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The 2010s American indie scene is rife with terrible films that on the surface seem exactly like 20th Century Women. These films tend to be character studies, stylistically affected to an irritating degree, handsomely but blandly shot with digital cameras. Their visual tics are more about distracting the audience than contributing to some sort of coherent aesthetic vision. The films are aimless, meandering, like their creators don’t really know what to do or say with these characters. They are limp and forgettable, a disposable cinema without perspective.
20th Century Women isn’t that at all, somehow. I actually liked it a lot, but I would likely have put off watching it forever despite its positive reception simply because it projects that image of indie trash. That’s my bias in action, I guess. In truth, it’s the film so many indie directors think they’re making, the sort of (excuse my cliche) keenly observed character piece they wish they could come up with.
So if 20th Century Women has a perspective, unlike so many of its contemporaries, what is that perspective? I was intrigued by its thoughts about repression, and what it means to share your life with someone. The film constantly reminds us that Annette Bening’s character, Dorothea, is a child of the Great Depression. She’s come of age in an era that discouraged emotional openness, particularly in men but in women as well. Despite how much she values friendship — inviting practically everyone she meets to come to her weekend dinner parties — she’s troubled by oversharing and is comfortable with most of a person’s life being kept private. While she has a grudging respect for the thinkers of second-wave feminism, the idea of normalizing frank discussions of menstruation and sexual behavior is disgusting to her.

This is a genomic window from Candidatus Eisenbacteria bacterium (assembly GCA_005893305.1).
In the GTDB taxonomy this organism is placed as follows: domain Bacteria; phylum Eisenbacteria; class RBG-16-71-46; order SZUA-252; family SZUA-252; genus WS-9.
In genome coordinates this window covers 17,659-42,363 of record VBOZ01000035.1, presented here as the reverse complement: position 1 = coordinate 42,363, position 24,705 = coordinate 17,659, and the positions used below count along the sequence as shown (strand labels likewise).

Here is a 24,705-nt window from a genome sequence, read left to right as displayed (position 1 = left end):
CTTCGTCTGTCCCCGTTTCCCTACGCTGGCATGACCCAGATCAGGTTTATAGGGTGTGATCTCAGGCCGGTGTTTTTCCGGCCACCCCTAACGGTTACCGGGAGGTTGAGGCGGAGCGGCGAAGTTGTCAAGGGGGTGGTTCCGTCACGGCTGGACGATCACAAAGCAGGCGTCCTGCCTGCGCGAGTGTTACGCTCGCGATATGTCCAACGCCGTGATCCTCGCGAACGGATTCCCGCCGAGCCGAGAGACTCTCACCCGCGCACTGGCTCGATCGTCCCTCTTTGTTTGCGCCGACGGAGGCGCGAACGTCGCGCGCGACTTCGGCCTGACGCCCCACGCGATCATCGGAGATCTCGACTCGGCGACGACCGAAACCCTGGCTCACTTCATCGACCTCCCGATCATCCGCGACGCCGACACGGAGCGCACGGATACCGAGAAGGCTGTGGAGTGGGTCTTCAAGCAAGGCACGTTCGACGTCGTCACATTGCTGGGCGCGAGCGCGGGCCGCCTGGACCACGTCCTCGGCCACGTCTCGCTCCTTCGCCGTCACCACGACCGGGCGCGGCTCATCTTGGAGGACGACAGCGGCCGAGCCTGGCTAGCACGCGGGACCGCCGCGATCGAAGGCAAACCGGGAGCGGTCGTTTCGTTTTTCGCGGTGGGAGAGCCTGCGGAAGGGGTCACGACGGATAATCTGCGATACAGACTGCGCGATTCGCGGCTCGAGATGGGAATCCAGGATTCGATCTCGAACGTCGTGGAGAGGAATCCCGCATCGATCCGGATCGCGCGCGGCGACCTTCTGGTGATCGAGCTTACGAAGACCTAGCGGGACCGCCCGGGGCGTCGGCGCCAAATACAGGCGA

What makes the character great, though, is how Bening doesn’t play her as bundled up and tightly wound. Her performance is loose, friendly, approachable. It’s not a psychological performance, steered entirely by the character’s history. It’s the sort of acting I could genuinely call naturalistic; a far cry from the faux-naturalism that’s all uhs and ums and fake stammering.
It’s the total reverse of Greta Gerwig’s Abbie, a character whose liberated beliefs are belied by fear and anxiety about her place in the world. She’s not tense, exactly, just nervous. Gerwig’s familiar with playing young women who don’t have their lives together, but what I like about Abbie in particular is how every line and gesture is inflected with a sort of underlying melancholy. It’s the saddest I’ve ever felt watching a Gerwig performance, and even the final montage’s revelation that things work out for her didn’t extinguish my empathy for her days of confusion and desperation.
But it’s director Mike Mills who was the big surprise for me here. I mentioned visual affectation as part of the indie plague earlier, and it’s not absent from 20th Century Women. There are tracking shots of moving cars that look like degraded VHS footage, sped-up scenes of partying dancers, stock footage montages and insert shots of whatever the narration is discussing. There’s more than a little putting on of airs here. What makes it tolerable is that, although the film has no real coherent aesthetic, it never feels insincere or artificial. It is affected, yes, but in an honest way. Mills never pushes too hard on these visual fixations, either. The film is never overbearing, nor is it so lacking in personality as to be completely dull. It’s a good balance, and while I never found its imagery all that compelling, I respected the attempt. 20th Century Women is a good film, and Mills is a good director. I’d very much like to see what he comes up with next.